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This volume provides insights on how recruitment patterns develop for two related types of criminal networks: organized crime and terrorism. It specifically explores the social, situational, psychological, and economic drivers of recruitment. Although organized crime networks and terrorism networks can differ in underlying goals and motivations, this volume demonstrates common drivers in their recruitment, which will provide insights for crime prevention and intervention. The goal of the book is to explore the current knowledge about these common drivers, as well as highlight emerging research, to identify and prioritize a research agenda for scholars, as well as policymakers. The research presented in this work aims to fill existing gaps in the knowledge of recruitment to both organized crime and terrorism. For each area, it provides a systematic review of the existing research on social, psychological, and economic drivers of recruitment. It then presents findings from independent original research aimed to explore new ground not covered in these previous studies. The contributions to this volume were the result of a research project funded by a European Union Horizon 2020 grant, and present a diverse, international mix of expertise and cases. It will be of interest to researchers in criminology and criminal justice, as well as related fields such as sociology, psychology, and international relations. Chapter 13 of this book is available open access under a CC BY 4.0 license.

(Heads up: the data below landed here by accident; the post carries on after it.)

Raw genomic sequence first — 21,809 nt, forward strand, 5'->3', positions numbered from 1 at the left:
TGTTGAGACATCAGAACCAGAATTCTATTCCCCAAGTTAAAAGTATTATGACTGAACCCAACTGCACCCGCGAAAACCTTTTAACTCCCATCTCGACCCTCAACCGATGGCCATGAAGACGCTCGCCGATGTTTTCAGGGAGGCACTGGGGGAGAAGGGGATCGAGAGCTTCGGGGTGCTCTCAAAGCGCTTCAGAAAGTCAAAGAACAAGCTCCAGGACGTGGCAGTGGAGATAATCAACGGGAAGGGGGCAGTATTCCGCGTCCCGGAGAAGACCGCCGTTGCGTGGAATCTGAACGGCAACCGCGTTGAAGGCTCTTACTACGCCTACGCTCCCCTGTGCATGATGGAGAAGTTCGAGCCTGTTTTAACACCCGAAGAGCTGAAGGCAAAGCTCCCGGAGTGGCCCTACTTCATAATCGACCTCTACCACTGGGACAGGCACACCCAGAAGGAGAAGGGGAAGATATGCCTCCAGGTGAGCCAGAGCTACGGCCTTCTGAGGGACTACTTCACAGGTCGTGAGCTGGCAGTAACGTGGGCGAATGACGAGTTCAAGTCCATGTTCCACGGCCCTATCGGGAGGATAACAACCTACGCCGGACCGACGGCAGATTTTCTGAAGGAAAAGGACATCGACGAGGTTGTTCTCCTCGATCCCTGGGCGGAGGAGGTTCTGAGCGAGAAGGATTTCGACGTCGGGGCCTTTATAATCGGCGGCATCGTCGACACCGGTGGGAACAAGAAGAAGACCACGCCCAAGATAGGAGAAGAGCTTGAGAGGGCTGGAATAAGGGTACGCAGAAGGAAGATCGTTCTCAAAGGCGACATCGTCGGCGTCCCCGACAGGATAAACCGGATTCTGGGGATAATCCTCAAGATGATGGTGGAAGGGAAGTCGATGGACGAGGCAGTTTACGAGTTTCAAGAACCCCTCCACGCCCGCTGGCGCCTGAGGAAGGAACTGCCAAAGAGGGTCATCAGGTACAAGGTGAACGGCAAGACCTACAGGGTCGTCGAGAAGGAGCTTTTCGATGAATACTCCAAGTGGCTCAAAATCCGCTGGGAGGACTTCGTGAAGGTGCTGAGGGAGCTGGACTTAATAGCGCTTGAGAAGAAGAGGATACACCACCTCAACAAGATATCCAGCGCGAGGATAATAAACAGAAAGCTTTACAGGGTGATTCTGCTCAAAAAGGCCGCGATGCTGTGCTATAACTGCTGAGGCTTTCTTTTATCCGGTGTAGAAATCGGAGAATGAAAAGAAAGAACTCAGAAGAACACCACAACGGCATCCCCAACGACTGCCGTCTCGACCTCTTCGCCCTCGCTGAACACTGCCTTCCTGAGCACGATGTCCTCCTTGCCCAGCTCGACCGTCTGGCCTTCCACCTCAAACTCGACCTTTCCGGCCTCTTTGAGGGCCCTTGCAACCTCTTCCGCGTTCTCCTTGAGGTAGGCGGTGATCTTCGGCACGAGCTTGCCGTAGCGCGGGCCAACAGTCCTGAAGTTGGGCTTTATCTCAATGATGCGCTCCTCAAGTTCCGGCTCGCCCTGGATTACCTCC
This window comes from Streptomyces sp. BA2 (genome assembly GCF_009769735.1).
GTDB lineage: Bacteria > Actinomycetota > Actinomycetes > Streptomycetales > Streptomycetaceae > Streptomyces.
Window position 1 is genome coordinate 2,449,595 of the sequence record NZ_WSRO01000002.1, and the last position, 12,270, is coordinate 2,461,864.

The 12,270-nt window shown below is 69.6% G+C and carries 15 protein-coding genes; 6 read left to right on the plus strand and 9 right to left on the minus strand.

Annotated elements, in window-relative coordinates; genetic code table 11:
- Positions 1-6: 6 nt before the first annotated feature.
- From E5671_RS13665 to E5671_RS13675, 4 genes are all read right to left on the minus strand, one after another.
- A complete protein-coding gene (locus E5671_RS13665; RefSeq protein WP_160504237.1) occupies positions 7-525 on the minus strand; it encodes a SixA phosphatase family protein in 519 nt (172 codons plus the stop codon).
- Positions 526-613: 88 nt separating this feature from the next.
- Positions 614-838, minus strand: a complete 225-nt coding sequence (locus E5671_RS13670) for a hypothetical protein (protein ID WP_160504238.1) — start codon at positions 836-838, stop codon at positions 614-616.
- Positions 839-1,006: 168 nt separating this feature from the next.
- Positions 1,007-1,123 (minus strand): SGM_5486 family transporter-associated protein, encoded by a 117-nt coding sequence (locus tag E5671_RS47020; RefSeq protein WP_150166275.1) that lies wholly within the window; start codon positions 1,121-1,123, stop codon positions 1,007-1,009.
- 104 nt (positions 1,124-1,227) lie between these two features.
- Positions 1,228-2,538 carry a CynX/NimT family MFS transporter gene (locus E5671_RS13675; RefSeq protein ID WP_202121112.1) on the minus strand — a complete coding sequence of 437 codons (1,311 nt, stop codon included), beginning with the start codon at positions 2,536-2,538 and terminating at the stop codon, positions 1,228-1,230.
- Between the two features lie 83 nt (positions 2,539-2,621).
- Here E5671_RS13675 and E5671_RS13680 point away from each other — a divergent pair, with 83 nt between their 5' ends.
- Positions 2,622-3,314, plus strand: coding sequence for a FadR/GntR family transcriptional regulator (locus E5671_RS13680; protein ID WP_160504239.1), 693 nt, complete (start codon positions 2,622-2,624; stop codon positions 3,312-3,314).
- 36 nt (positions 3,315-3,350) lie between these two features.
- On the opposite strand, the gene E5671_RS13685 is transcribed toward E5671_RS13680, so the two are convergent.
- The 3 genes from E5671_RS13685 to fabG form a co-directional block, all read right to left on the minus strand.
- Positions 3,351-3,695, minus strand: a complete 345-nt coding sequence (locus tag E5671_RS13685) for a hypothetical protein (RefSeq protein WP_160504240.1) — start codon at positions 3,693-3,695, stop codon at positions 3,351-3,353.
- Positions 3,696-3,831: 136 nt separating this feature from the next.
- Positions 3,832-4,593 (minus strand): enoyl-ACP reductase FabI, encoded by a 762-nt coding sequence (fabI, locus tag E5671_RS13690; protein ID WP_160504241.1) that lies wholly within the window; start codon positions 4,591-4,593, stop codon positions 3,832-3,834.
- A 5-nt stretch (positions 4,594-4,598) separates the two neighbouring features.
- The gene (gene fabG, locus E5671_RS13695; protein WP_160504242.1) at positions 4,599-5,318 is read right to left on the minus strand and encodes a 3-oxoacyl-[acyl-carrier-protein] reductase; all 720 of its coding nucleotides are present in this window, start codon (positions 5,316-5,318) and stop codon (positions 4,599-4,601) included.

Organized Crime